1632 ENGLISH POETRY 1579-1830: SPENSER AND THE TRADITION

Philip Massinger

Aston Cokayne, "To my worthy Friend the Author upon his Tragae-comedy, The Maid of Honour" Massinger, The Maid of Honour (1632) sig. A2v.



Was not thy Emperor enough before
For thee to give, that thou dost give us more?
I would be just, but cannot: that I know
I did not slander, this I feare I doe.
But pardon mee, if I offend: Thy fire
Let equall Poets praise, while I admire.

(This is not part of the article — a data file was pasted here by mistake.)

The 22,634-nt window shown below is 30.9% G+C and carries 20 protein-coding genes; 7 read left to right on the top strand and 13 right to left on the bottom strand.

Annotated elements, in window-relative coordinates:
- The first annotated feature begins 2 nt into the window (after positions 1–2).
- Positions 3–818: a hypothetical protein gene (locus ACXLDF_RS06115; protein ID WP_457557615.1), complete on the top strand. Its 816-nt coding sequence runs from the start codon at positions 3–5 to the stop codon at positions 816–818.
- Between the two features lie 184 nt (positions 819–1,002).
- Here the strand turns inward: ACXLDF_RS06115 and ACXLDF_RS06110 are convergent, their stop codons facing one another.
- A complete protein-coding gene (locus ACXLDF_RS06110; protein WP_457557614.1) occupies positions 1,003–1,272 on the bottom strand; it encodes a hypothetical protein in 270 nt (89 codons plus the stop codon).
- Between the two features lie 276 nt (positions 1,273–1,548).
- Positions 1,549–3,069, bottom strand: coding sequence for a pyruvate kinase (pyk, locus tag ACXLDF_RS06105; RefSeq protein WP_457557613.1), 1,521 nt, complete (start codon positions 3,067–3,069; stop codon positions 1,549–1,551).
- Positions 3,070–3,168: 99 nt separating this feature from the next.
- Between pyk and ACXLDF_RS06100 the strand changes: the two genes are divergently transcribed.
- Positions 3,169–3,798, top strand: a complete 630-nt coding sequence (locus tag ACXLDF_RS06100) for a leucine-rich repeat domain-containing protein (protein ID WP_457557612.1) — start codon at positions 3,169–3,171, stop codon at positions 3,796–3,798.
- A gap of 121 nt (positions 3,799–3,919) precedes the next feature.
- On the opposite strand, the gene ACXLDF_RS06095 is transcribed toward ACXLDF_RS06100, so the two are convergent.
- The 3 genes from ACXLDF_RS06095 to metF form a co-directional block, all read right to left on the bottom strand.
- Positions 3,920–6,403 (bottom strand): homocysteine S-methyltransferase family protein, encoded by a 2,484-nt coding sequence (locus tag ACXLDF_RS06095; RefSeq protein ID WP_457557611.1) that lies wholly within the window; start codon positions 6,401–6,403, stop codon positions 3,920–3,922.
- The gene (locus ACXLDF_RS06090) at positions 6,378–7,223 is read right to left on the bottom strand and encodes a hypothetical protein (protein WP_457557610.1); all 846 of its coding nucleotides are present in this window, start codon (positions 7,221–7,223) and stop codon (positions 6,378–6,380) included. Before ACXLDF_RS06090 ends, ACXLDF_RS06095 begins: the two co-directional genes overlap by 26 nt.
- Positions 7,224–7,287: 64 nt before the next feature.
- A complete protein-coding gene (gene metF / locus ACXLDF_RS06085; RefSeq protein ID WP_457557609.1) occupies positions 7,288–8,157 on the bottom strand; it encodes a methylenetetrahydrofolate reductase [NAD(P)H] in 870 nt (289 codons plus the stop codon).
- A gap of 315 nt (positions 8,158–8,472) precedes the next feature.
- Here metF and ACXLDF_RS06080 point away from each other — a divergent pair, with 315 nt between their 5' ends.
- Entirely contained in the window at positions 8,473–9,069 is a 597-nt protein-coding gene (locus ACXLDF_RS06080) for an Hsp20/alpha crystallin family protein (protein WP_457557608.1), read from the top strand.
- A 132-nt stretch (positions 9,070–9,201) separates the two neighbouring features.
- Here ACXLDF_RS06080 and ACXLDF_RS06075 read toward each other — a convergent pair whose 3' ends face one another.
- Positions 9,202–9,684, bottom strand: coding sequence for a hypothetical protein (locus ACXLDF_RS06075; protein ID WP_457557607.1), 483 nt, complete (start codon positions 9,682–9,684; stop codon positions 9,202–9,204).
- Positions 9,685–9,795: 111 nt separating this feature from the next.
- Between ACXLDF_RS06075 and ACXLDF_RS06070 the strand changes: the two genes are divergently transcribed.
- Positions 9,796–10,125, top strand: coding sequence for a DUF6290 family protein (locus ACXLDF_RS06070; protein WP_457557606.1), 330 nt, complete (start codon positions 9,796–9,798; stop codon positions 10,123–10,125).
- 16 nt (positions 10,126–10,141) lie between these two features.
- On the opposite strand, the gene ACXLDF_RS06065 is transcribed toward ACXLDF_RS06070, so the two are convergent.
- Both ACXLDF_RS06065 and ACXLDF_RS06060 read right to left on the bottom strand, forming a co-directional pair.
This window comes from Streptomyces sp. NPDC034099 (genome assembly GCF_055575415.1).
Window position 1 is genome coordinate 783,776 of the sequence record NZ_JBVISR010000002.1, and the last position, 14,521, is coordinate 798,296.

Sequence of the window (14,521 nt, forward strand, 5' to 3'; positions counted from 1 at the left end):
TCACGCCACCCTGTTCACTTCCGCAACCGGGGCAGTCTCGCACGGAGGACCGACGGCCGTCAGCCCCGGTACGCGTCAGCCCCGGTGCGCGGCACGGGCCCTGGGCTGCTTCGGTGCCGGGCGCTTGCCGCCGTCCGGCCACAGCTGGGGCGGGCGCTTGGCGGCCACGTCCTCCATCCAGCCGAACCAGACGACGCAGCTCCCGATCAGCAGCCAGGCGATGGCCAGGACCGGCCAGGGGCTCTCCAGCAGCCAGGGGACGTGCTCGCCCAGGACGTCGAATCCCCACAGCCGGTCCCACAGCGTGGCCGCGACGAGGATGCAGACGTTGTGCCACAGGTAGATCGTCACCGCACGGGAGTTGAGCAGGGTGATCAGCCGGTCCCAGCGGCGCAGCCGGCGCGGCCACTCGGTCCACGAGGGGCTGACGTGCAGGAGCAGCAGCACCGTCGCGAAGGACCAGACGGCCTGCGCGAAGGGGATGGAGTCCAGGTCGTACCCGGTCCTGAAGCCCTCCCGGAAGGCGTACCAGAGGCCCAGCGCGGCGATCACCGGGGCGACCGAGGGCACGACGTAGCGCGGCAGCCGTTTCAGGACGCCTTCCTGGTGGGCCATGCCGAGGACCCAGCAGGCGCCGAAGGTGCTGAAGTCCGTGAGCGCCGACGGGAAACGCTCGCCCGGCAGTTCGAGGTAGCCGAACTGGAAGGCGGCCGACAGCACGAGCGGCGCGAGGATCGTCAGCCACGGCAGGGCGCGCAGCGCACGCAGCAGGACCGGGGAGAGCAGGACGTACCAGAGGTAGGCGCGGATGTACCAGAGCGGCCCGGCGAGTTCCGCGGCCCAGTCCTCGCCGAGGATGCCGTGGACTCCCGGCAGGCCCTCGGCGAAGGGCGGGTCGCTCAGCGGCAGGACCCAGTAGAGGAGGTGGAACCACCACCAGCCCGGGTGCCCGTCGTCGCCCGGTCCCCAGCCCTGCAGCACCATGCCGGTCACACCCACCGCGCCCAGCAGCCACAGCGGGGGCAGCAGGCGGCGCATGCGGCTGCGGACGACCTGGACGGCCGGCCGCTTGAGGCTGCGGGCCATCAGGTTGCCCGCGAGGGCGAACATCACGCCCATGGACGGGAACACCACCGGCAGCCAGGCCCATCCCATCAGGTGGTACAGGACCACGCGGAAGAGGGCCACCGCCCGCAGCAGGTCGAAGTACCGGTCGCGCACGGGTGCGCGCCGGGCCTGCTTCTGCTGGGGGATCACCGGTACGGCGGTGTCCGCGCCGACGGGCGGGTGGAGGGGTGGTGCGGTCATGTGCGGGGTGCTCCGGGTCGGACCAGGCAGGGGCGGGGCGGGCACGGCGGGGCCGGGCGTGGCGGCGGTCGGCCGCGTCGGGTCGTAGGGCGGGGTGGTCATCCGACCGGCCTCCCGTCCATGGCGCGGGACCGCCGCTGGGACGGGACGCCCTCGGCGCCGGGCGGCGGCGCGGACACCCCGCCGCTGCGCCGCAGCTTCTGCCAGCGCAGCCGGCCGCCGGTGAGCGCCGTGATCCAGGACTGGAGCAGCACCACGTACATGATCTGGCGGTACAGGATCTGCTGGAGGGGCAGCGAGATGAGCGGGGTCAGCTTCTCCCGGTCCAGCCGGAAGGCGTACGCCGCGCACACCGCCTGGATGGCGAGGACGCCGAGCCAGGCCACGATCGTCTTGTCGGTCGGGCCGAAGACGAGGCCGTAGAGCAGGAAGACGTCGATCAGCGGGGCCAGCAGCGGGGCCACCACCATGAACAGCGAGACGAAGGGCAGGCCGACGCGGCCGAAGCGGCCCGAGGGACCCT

If any say that I enough have writ,
They are the foes, and envy at thy wit.
Believe not them, nor mee, they know thy lines
Deserve applause, but speake against their mindes.
I, out of justice, would commend thy Play,
But (friend forgive mee) 'tis above my way.
Oneword, and I have done (and from my heart
Would I could speake the whole truth, not the part)
Because 'tis thine; it henceforth will be said,
Not the Maid of Honour, but the Honour'd Maid.